Jewish Turkish Cultural Similarities

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The other day I was having tea with one of my good friends, when for some reason I decided to tell her the following joke about Jewish mothers:

One Hannukah a mother gives to her son two sweaters – a red one and a blue one. The son is very happy, so the next day he decides to wear the blue sweater to show his mother how much he loved the gifts. As soon as he walks downstairs the mother looks him over and says, “So, you didn’t like the red one?” 

I’ve had bad luck telling this joke to people in the past. In high school I told it to my Baptist girlfriend at the time and she completely missed the humor – I was more than half expecting a similar reaction from my Turkish friend. This time around, however, my friend burst out laughing exclaiming how Turkish mothers were exactly the same way.

Her reaction came as a complete shock, and, in turn, made me start realizing why I might feel so comfortable in Turkey – there appear to be many Jewish Turkish cultural similarities buried deep down. Aside from the notion of motherly guilt, Turkish mothers are also stereotypically known to be ‘hovermoms.’ That is, they always make sure to call their children to see if they’re alright, what they are doing, who they are with, etc.

Family in general is also of paramount importance in Turkey, as is the idea of welcoming guests. Although these are kind of general human cultural traits, there is something about the Turkish way of doing things that reminds me of my family. Maybe it is always the ample amounts of food waiting for anyone whose visiting. Turks are generally never happy with a guest if they eat only one plate of food, and I constantly find myself imagining them saying “Eat! Eat! You’re nothing but skin and bones!”

What about religion? someone may ask. Surely the fact that Turks are vastly Muslim must cause some huge differences. 

Well, actually, not at all. I generally feel – as someone raised a reform Jew now living in largely secular Turkey – that Judaism has much more in common with Islam than with Christianity. In many ways Islam is kind of backwards compatible with Judaism: for example, Muslims may eat Kosher food and it would generally count as being halal for them. Likewise, Muslims and Jews both practice circumcision – something my friend and I had a vaguely awkward conversation about after I told her the Jewish mother joke.

Aside from these more culturally religious similarities, there are also numerous purely religious similarities. Both faiths are traced through Abraham, believe in the indivisibility of one God, and – for the extremely religious – have a ban on creating representational art. For a much longer explanation, LookIsrael actually provides a pretty substantial list of similarities here.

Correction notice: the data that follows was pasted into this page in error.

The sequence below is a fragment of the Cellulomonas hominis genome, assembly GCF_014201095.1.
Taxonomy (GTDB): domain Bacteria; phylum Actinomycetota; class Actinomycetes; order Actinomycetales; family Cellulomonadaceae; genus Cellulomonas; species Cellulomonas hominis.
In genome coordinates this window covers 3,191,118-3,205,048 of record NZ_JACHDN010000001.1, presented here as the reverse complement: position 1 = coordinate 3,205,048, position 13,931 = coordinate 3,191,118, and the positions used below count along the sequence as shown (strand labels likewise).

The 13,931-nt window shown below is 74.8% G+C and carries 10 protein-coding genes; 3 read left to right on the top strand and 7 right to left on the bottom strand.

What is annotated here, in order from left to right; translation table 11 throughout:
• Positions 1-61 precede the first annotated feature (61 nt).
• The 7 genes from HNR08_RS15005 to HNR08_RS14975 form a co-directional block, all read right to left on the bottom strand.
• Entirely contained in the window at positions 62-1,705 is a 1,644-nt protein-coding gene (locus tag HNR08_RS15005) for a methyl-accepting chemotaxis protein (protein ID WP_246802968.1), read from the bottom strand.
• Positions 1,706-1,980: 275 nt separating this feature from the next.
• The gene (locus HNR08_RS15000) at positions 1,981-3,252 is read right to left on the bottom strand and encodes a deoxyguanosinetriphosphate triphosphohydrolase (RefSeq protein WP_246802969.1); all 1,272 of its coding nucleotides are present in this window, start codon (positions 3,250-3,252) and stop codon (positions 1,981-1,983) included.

People routinely ask me if I’m worried about living in Turkey as a Jew, and I don’t think I’ve ever once felt threatened in the slightest. Usually more conservative people will ask what I think of Israel and will then go on to mention how they are very cold-hearted. Compared to some of the vitriolic statements some members of my own family make about Israel though, this is pretty tame.

More usually, however, Turks will happily mention how the Ottoman Empire took in and gave shelter to Jews fleeing expulsion from Medieval Europe before handing me a date, or a fig, or a second plate of food.

7 thoughts on “Jewish Turkish Cultural Similarities”

  1. First of all, great joke! I’ve never heard it before.

    Second…interesting post. I agree with you that Islam and Judaism are very similar. In fact, a lot of the Rabbis I’ve met have said exactly the same thing.

  2. This may sound like dejavu :) My hubby and I talked about this last night while watching ‘Blue Blood’ miniseries on CBS. That episode was about a murder of a late rabbi’s son.

    In that episode we could see Jews traditional and religious culture. Looking at how the women dressed up (covering their hair and wearing modest and conservative dress), how the men keep their beard, and seeing that they didn’t shake hands with the opposite sex, yes those were interestingly pretty much similar with Muslims religious culture.

    Wish there’s a restaurant where i could try kosher food here :)

    1. Wow, talk about great timing then for this post, I guess. That’s definitely true about more observant Jews having lots more in common with more observant Muslims – just the culture overall is very close it seems to me.

      Definitely try and find a kosher restaurant sometime, though! Kosher delis have the best sandwiches you’ll ever have by far :)

  3. It certainly sounds like they are very similar and I loved the joke :-)

    Without too much knowledge of the Jewish ways, it is apparent that, just like the Turkish culture, family is of the utmost importance. Something a lot of Brits could learn a lesson from.

    Very recently, a Jewish friend told me how he was about to celebrate a custom (forgive me I have forgotten the name of it). He said he will sing to his wife, a song about how important the women are and what they mean to the family. I thought that was wonderful.

    1. Americans can learn a lot from it too, I’m afraid. That is a wonderful custom, though. I’ve never heard of that song, but it really does sound wonderful.

      Thanks a lot for stopping by! Hopefully I’ll see you around some more :)

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